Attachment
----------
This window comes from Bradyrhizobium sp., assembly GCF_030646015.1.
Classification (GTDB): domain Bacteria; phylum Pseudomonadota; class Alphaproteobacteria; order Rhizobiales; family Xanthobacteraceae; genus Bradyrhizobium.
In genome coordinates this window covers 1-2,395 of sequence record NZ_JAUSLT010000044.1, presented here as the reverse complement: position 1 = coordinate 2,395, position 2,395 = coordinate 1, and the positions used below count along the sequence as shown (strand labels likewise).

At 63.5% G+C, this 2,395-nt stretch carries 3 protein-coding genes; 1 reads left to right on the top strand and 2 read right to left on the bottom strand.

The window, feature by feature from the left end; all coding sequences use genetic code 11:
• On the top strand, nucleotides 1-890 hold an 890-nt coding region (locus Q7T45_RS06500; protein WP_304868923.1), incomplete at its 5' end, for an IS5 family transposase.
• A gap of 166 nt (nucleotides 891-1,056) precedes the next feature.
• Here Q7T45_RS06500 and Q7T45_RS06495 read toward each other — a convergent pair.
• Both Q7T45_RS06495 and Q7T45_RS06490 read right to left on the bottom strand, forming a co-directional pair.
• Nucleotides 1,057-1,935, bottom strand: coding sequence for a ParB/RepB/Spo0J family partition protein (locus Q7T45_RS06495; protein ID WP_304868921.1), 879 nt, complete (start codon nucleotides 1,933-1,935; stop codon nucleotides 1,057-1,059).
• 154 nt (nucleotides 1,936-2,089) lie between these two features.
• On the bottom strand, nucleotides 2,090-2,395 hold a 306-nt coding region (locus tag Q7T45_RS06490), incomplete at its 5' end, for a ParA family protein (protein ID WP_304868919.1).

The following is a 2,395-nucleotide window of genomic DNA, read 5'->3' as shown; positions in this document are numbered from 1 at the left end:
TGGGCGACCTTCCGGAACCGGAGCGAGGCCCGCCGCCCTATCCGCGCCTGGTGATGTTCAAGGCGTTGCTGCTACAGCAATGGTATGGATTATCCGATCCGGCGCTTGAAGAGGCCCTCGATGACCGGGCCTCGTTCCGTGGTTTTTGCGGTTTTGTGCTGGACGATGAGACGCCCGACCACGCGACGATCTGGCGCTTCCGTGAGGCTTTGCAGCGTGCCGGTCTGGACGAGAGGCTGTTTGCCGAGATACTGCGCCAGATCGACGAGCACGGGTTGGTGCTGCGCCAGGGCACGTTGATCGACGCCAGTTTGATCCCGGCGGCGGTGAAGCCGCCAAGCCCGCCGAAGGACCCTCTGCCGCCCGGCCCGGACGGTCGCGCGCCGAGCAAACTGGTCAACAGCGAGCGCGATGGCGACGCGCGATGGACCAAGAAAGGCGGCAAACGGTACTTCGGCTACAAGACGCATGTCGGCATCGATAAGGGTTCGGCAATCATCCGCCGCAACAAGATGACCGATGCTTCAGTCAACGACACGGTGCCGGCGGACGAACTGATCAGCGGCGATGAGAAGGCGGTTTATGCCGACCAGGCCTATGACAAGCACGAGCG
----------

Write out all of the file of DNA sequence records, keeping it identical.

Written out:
This window comes from Bradyrhizobium sp., assembly GCF_030646015.1.
Classification (GTDB): domain Bacteria; phylum Pseudomonadota; class Alphaproteobacteria; order Rhizobiales; family Xanthobacteraceae; genus Bradyrhizobium.
In genome coordinates this window covers 1-2,395 of sequence record NZ_JAUSLT010000044.1, presented here as the reverse complement: position 1 = coordinate 2,395, position 2,395 = coordinate 1, and the positions used below count along the sequence as shown (strand labels likewise).

At 63.5% G+C, this 2,395-nt stretch carries 3 protein-coding genes; 1 reads left to right on the top strand and 2 read right to left on the bottom strand.

The window, feature by feature from the left end; all coding sequences use genetic code 11:
• On the top strand, nucleotides 1-890 hold an 890-nt coding region (locus Q7T45_RS06500; protein WP_304868923.1), incomplete at its 5' end, for an IS5 family transposase.
• A gap of 166 nt (nucleotides 891-1,056) precedes the next feature.
• Here Q7T45_RS06500 and Q7T45_RS06495 read toward each other — a convergent pair.
• Both Q7T45_RS06495 and Q7T45_RS06490 read right to left on the bottom strand, forming a co-directional pair.
• Nucleotides 1,057-1,935, bottom strand: coding sequence for a ParB/RepB/Spo0J family partition protein (locus Q7T45_RS06495; protein ID WP_304868921.1), 879 nt, complete (start codon nucleotides 1,933-1,935; stop codon nucleotides 1,057-1,059).
• 154 nt (nucleotides 1,936-2,089) lie between these two features.
• On the bottom strand, nucleotides 2,090-2,395 hold a 306-nt coding region (locus tag Q7T45_RS06490), incomplete at its 5' end, for a ParA family protein (protein ID WP_304868919.1).

The following is a 2,395-nucleotide window of genomic DNA, read 5'->3' as shown; positions in this document are numbered from 1 at the left end:
TGGGCGACCTTCCGGAACCGGAGCGAGGCCCGCCGCCCTATCCGCGCCTGGTGATGTTCAAGGCGTTGCTGCTACAGCAATGGTATGGATTATCCGATCCGGCGCTTGAAGAGGCCCTCGATGACCGGGCCTCGTTCCGTGGTTTTTGCGGTTTTGTGCTGGACGATGAGACGCCCGACCACGCGACGATCTGGCGCTTCCGTGAGGCTTTGCAGCGTGCCGGTCTGGACGAGAGGCTGTTTGCCGAGATACTGCGCCAGATCGACGAGCACGGGTTGGTGCTGCGCCAGGGCACGTTGATCGACGCCAGTTTGATCCCGGCGGCGGTGAAGCCGCCAAGCCCGCCGAAGGACCCTCTGCCGCCCGGCCCGGACGGTCGCGCGCCGAGCAAACTGGTCAACAGCGAGCGCGATGGCGACGCGCGATGGACCAAGAAAGGCGGCAAACGGTACTTCGGCTACAAGACGCATGTCGGCATCGATAAGGGTTCGGCAATCATCCGCCGCAACAAGATGACCGATGCTTCAGTCAACGACACGGTGCCGGCGGACGAACTGATCAGCGGCGATGAGAAGGCGGTTTATGCCGACCAGGCCTATGACAAGCACGAGCG